Along this part of the Pearl River, we are only 6 miles from the Gulf of Mexico, and many of the residents along the river also make their living on the water!


Captain John turned off the river and headed into one of the narrow bayous that run all along the river.  The river was down a little over a foot, and much of the land we were seeing is normally under water.


To our delight, Captain John started calling into the woods, and we were quickly greeted by this cute little raccoon!


He placed a marshmallow on a long pole, and held it out the let him eat it!  We were so thrilled!


Another little guy came up and joined in for a treat!


While it looks like someone stuck their pink bubblegum to the side of this tree, it’s actually the egg sack of the apple snail, an invasive snail that has recently shown up in Louisiana waterways!

The snail, which is popular in home aquariums, now threatens the rice crops in Texas and other southern states, as it’s so numerous, has a voracious appetite and loves the soft new plants!


Along the way, we also spotted this large bird!  However, the bird I was hoping to spot was a Bald Eagle!  While there aren’t any nest this year along the river, they can often be spotted in the big bald cypress, or flying out of the water searching for food!

We did spot a bald eagle a few days before on our drive from Houston to New Orleans as we passed over the Atchafalaya River Basin.  Here, where I-10 becomes an almost 20 mile long bridge, the 3rd longest in the U.S., the eagles has been nesting in this large tree each winter for over 10 years.


Not a bald eagle, but we did see an osprey, and I was just as excited to spot it!  I didn’t, however, get a picture!


For the last few minutes of our tour, Captain John headed further upriver to a little fishing village on the river.  Here, we saw several homes clustered along the river, each with only a boat for transportation to the community boat ramp and parking area.  Captain John said each morning and afternoon boats from all over the swamp converge here as people come to meet the school bus and drop off and pick up children, no matter the weather!  It was such an incredible view into another way of life!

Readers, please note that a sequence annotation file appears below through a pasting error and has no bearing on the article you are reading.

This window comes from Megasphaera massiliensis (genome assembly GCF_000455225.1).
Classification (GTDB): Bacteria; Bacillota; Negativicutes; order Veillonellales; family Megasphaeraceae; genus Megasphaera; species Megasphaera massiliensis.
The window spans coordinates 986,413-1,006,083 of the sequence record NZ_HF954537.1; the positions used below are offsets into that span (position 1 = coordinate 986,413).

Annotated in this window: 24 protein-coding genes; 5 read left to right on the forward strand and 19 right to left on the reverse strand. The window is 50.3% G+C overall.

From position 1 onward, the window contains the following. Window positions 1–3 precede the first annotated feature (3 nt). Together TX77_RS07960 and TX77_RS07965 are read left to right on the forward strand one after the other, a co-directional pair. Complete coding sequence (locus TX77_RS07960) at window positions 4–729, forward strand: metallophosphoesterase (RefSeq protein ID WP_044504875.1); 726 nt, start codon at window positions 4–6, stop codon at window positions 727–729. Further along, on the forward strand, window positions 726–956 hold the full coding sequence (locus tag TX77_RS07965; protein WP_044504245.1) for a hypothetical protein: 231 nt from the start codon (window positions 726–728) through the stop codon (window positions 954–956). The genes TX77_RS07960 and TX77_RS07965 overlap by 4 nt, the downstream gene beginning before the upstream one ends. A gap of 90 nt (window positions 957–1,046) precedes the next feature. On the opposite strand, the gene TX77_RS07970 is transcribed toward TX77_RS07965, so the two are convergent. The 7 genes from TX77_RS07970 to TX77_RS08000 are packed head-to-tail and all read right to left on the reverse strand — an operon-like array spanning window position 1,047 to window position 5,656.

Cajun Mike in Pearl River

After our tour, Captain John recommended we head over to Cajun Mike’s in Pearl River, for some of the best authentic Cajun food!  Cajun Mike was amazing, as was his food!  He even came and sat at the table with us while we ate, offered us a few things not even on the menu, and a few samples as well, and even treated us to a little Chef Karaoke!  One thing we learned in Louisiana is EVERYONE loves to sing as much as they love to eat!

Know Before You Go

Bring a light jacket, even on warm days, just in case.

During the day, bug spray wasn’t necessary.  If you’re taking an early or late tour, then you’ll definitely need it!

Things To Do Nearby


Explore the Boque Chitto National Wildlife Refuge, where you can camp, fish, hike and just explore around the swamp!  Click HERE for more information.


We stayed in New Orleans at the Hilton Riverside, which I choose because of the great location right on the MIssissippi River and French Quarter, as well as their terrific workout facility, including indoor basketball and tennis courts, meaning my kids always had something to do!  Click HERE to read more.

Pearl River Eco-Tours

55050 Hwy 90, Slidell, LA.  

Click HERE to visit their website.